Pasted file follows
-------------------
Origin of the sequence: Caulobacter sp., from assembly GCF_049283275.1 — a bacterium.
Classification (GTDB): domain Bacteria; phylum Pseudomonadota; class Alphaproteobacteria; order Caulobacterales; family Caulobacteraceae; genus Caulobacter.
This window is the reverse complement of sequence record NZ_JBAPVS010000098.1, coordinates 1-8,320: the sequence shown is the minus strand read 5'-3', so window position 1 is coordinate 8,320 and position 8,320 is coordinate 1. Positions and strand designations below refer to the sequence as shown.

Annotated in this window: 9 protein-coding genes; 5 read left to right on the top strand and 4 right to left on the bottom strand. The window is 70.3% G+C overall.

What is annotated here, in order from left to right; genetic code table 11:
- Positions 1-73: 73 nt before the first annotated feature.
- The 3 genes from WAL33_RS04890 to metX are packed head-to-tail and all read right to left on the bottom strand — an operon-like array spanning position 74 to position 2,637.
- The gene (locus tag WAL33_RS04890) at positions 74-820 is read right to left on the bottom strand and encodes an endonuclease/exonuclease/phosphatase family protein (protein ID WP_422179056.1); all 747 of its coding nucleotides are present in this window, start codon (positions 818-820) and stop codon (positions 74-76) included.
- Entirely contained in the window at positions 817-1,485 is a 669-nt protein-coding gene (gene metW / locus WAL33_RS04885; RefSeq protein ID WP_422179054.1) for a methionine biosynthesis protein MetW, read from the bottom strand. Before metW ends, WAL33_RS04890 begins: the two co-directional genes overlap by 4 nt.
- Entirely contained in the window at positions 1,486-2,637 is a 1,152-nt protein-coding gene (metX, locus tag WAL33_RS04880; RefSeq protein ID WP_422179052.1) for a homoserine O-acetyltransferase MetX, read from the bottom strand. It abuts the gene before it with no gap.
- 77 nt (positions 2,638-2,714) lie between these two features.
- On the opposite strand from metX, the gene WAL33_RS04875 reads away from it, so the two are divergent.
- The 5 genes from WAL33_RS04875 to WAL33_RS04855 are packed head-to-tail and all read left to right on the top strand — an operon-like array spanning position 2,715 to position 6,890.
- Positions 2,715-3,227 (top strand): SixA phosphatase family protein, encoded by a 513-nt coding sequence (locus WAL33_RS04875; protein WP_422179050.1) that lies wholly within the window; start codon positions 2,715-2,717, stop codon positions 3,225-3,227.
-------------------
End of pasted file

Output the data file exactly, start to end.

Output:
Origin of the sequence: Caulobacter sp., from assembly GCF_049283275.1 — a bacterium.
Classification (GTDB): domain Bacteria; phylum Pseudomonadota; class Alphaproteobacteria; order Caulobacterales; family Caulobacteraceae; genus Caulobacter.
This window is the reverse complement of sequence record NZ_JBAPVS010000098.1, coordinates 1-8,320: the sequence shown is the minus strand read 5'-3', so window position 1 is coordinate 8,320 and position 8,320 is coordinate 1. Positions and strand designations below refer to the sequence as shown.

Annotated in this window: 9 protein-coding genes; 5 read left to right on the top strand and 4 right to left on the bottom strand. The window is 70.3% G+C overall.

What is annotated here, in order from left to right; genetic code table 11:
- Positions 1-73: 73 nt before the first annotated feature.
- The 3 genes from WAL33_RS04890 to metX are packed head-to-tail and all read right to left on the bottom strand — an operon-like array spanning position 74 to position 2,637.
- The gene (locus tag WAL33_RS04890) at positions 74-820 is read right to left on the bottom strand and encodes an endonuclease/exonuclease/phosphatase family protein (protein ID WP_422179056.1); all 747 of its coding nucleotides are present in this window, start codon (positions 818-820) and stop codon (positions 74-76) included.
- Entirely contained in the window at positions 817-1,485 is a 669-nt protein-coding gene (gene metW / locus WAL33_RS04885; RefSeq protein ID WP_422179054.1) for a methionine biosynthesis protein MetW, read from the bottom strand. Before metW ends, WAL33_RS04890 begins: the two co-directional genes overlap by 4 nt.
- Entirely contained in the window at positions 1,486-2,637 is a 1,152-nt protein-coding gene (metX, locus tag WAL33_RS04880; RefSeq protein ID WP_422179052.1) for a homoserine O-acetyltransferase MetX, read from the bottom strand. It abuts the gene before it with no gap.
- 77 nt (positions 2,638-2,714) lie between these two features.
- On the opposite strand from metX, the gene WAL33_RS04875 reads away from it, so the two are divergent.
- The 5 genes from WAL33_RS04875 to WAL33_RS04855 are packed head-to-tail and all read left to right on the top strand — an operon-like array spanning position 2,715 to position 6,890.
- Positions 2,715-3,227 (top strand): SixA phosphatase family protein, encoded by a 513-nt coding sequence (locus WAL33_RS04875; protein WP_422179050.1) that lies wholly within the window; start codon positions 2,715-2,717, stop codon positions 3,225-3,227.